Written and Directed by Richard Stanley
September 14, 1990 (US) / October 5, 1990 (UK)
A piece of junk found in the post-apocalyptic apocalyptic wastes turns out to be a dangerous military robot that awakens and threatens everyone in a slum.
Hardware is most definitely on the lower budget side. The shots are tight and a lot is done by director Richard Stanley with colored filters and smoke and weird lighting. But it works. It is just enough to let you know that this is a crappy future with humanity barely hanging on. At least on Planet Earth. There are mentions of space travel of some type but how extensive it is for humanity is not made clear.
The villainous machine at the center of everything is a M.A.R.K. 13 military robot. In the context of the film the name may refer to Mark 13:20 which in some versions contains the words “No flesh shall be spared.” The world has a population problem, and this is an idea that lingers in the background of the film It is implied that this self-repairing robot may even be the government’s solution since one character remarks it kills indiscriminately. Whether or not that is true is left at the imagination of the viewer.
The design of the M.A.R.K. 13 is not bad. It is your usual scary robot (and includes drug injecting “fangs”). It is big and threatening and even has a skull like head for good measure. Much of what is accomplished with the robot is done with puppetry (I guess you could call it) and a guy wearing costume pieces in order to move hands. The stiff motions that are clearly machine are in sharp contrast to how the individual wearing the gloves moves.
As is often the case in these Terminator inspired knock offs, they kill the assorted victims in the most gruesome way possible. The M.A.R.K. 13 has drills and saws that it uses to hack up people. I find it a little laughable that these lethal movie robots use gore making and time-consuming killing methods to take out the victim in the messiest way possible.
Dylan McDermott stars as Mo Baxter who is a tough former soldier eking out an existence. Mo is involved with reclusive Jill (Stacey Travis) who is some kind of metal working artist. Mo has a friend named Shades (John Lynch) who is a bit of a stoner and watches over Stacey. An honorable mention goes out to William Hootkins as Lincoln Wineberg, Jr. This character was a slimy and skin crawling creepy pervert that said and did things that were perhaps some of the nastiest things I have ever seen put to film.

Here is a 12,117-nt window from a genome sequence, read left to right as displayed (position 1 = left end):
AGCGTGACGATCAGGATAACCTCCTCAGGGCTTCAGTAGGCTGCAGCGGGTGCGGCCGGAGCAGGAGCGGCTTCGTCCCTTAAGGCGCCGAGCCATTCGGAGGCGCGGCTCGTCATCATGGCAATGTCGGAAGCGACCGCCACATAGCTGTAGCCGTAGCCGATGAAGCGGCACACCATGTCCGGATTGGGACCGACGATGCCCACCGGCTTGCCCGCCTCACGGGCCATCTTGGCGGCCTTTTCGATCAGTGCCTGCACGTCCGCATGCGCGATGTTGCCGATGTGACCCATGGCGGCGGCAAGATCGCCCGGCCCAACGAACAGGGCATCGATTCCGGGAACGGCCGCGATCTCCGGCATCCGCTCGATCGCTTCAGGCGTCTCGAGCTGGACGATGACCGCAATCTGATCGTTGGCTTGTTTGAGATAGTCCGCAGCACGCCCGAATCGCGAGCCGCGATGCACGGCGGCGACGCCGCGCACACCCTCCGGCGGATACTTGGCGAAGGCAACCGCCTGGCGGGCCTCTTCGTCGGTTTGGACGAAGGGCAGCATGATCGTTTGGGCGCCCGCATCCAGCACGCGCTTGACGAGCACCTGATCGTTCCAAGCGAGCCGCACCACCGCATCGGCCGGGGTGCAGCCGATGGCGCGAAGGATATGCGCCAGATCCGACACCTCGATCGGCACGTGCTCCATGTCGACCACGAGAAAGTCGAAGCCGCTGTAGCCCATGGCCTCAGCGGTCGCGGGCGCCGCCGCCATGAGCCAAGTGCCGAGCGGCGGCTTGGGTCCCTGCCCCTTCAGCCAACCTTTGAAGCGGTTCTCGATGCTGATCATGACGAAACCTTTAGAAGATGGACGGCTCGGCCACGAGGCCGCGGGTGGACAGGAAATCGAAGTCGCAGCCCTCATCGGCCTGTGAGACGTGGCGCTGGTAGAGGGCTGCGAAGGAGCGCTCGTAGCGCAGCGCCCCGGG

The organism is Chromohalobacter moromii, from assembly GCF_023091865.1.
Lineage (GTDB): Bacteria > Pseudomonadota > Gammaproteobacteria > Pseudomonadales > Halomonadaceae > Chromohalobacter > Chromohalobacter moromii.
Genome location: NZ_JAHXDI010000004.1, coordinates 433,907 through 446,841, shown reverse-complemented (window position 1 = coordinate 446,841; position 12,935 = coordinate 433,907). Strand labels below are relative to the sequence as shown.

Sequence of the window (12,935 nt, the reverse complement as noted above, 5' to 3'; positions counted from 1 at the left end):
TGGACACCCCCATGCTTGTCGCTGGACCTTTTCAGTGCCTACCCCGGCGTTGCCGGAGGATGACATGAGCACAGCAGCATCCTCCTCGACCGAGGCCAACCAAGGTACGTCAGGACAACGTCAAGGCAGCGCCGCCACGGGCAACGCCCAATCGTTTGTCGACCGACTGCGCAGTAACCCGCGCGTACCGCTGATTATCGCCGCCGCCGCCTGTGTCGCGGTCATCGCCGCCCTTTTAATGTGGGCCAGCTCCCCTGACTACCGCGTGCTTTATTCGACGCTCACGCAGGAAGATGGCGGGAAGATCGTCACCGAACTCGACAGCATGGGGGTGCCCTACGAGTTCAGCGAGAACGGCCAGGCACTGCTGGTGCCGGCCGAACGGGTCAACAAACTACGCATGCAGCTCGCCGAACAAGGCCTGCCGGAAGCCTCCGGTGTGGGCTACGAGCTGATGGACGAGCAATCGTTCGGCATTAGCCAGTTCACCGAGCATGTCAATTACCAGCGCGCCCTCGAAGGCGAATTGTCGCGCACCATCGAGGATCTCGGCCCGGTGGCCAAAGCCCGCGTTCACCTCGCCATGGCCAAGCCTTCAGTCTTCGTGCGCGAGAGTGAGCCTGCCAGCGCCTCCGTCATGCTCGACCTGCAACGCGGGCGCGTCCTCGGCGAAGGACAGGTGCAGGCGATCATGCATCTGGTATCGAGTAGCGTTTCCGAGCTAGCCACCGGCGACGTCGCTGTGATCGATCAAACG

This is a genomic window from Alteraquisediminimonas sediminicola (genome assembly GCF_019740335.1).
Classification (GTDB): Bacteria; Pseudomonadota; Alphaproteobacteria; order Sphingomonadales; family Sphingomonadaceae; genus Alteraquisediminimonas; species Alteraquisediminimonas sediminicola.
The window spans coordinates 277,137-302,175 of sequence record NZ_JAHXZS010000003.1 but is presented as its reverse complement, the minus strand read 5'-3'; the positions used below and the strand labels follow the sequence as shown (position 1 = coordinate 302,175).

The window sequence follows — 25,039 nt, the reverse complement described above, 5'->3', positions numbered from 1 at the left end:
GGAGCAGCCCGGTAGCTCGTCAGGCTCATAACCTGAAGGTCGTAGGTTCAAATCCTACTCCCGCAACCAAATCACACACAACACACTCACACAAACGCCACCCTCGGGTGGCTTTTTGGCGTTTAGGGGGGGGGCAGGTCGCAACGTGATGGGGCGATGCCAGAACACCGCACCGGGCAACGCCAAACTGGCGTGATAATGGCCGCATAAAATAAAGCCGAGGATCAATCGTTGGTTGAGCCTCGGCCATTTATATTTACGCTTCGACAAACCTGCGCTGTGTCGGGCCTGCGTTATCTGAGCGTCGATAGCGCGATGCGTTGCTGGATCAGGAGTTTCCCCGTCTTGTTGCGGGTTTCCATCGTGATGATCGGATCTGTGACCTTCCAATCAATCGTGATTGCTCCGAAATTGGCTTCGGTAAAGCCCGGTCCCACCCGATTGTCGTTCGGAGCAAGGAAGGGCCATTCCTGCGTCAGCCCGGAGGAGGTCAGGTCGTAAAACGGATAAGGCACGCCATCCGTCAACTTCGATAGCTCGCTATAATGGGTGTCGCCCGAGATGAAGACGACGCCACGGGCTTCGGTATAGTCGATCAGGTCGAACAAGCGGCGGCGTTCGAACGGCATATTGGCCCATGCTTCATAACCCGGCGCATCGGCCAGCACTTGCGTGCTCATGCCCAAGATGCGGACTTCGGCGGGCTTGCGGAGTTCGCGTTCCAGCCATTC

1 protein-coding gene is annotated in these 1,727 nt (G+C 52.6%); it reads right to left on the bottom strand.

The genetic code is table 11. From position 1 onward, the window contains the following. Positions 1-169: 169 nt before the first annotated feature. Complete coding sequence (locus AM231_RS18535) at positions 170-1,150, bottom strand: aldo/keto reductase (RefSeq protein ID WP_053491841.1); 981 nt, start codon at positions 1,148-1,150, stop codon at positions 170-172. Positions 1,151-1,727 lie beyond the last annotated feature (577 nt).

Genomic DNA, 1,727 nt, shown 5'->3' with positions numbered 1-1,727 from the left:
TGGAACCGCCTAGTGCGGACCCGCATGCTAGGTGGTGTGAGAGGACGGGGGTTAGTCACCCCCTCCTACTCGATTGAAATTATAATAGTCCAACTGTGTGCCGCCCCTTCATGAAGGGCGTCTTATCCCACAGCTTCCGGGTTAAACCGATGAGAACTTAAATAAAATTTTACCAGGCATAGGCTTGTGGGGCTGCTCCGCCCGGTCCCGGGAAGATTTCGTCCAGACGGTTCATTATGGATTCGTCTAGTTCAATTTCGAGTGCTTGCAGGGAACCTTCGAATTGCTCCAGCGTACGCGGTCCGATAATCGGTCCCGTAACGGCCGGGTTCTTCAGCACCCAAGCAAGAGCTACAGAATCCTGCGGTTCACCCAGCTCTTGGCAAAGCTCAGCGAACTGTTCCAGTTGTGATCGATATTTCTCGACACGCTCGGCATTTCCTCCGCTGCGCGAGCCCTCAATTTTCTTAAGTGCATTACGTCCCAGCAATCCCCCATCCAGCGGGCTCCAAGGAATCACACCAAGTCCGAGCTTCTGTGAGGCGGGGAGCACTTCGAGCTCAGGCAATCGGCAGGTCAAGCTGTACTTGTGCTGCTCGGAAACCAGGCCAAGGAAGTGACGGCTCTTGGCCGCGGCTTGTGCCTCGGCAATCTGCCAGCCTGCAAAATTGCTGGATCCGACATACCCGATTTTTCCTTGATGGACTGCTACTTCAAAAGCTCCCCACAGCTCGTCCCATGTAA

We have some interesting cameos as well in Hardware. Iggy Pop voices DJ Angry Bob and Lemmy Kilmister of British rock band Motörhead fame appears as a water taxi driver. That is just some weird yet interesting casting.
What makes this film stand out among other science fiction films of the day is that the female lead is in the end responsible for her own salvation. The predominately male cast gets mostly slaughtered by our Terminator wannabe. Through a bit of luck and using what knowledge she has does she survive the film. She is not the screaming damsel that gets saved by the male hero. In fact, I am pretty sure Mo dies thinking she is dead, and he failed.
Richard Stanley wanted this film to have themes of fascism and accepting of authoritarianism and it largely does through some surprisingly dialogue heavy scenes considering the type of film this is. Stacey and Mo are our debaters in this film and discuss the current state of things in their world.
There is just something charming and entertaining about this movie. It has a lot more pluses than minuses. It revels in the weirdness and as stated earlier it has some interesting cameos. I could pick individual things that do not quite work but somehow this movie is one of those things that when all the parts come together it makes something much better than the individual pieces. Separately some of the acting and choices by the director and issues with the production value are all bad but together they create something entertaining.
Hardware has a certain charm and trashy likability. It is most certainly a guilty pleasure of mine. Richard Stanley put together something intriguing here that perhaps with a bigger budget could have been something truly spectacular. There is plenty to work with and some substance beneath the cheap. I am not a fan of remakes but a better budgeted remake that adheres closely to the script could be great.
Hardware is an enjoyable film but is one of those things that should only be watched if you like something that you will regret watching but want to watch again. I give this an if you want but I strongly encourage you to want.